This essay stresses that integration has effects on member states over time. It can also dictate how such member states can go ahead and restrain the actions of the member states who designed them. Path dependency is a key feature of institutionalism. Here, decisions made about the member states in the past have a significant impact on future outcomes and vice versa.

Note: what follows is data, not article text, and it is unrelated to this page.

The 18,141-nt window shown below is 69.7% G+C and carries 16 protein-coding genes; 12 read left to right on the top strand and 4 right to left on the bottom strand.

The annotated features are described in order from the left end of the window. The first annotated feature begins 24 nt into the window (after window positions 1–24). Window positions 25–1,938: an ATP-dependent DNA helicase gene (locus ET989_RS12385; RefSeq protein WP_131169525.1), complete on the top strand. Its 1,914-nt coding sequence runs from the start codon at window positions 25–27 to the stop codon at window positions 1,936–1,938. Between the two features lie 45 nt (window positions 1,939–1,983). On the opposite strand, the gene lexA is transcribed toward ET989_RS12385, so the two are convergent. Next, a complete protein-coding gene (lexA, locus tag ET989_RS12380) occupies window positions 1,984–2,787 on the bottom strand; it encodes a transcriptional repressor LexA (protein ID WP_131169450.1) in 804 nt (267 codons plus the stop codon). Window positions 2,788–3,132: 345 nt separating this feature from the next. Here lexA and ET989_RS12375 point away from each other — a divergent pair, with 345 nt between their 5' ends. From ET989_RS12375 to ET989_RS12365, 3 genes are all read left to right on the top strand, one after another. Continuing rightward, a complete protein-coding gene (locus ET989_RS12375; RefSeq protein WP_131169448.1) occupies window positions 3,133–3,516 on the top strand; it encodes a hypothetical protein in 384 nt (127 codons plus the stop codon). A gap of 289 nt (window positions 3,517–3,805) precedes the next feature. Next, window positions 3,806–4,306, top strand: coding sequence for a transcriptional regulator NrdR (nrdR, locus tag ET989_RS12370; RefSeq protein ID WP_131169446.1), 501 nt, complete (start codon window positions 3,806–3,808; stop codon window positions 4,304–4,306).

The paper has looked at the need for European integration and why this need superseded sovereignty of the various states making up European integration. The European Union is used as the most distinctive, and perhaps, most successful union in history. In a span of 50 years, or so, sovereignty and authority has shifted from national European national governments, not to supranational levels with European Union, but also to sub national ranks such as local authorities and regional assemblies. Policy-making is even and fairly constant. Perhaps the main reasons for European integration include peaceful co-existence among members states, improved bilateral states, a more unified way of doing business, need for political stability, and most importantly aversion of further wars. Even since the creation of integrated bodies such as EU, Europe has enjoyed considerable peace. Trade has improved and member states have co-operated mutually without worries of losing part of their sovereignty. If anything, the EU, for instance has well stipulated and articulated laws that define members rights, provisions and sovereignty rights. Such bodies only act as an umbrella and a unifying factor.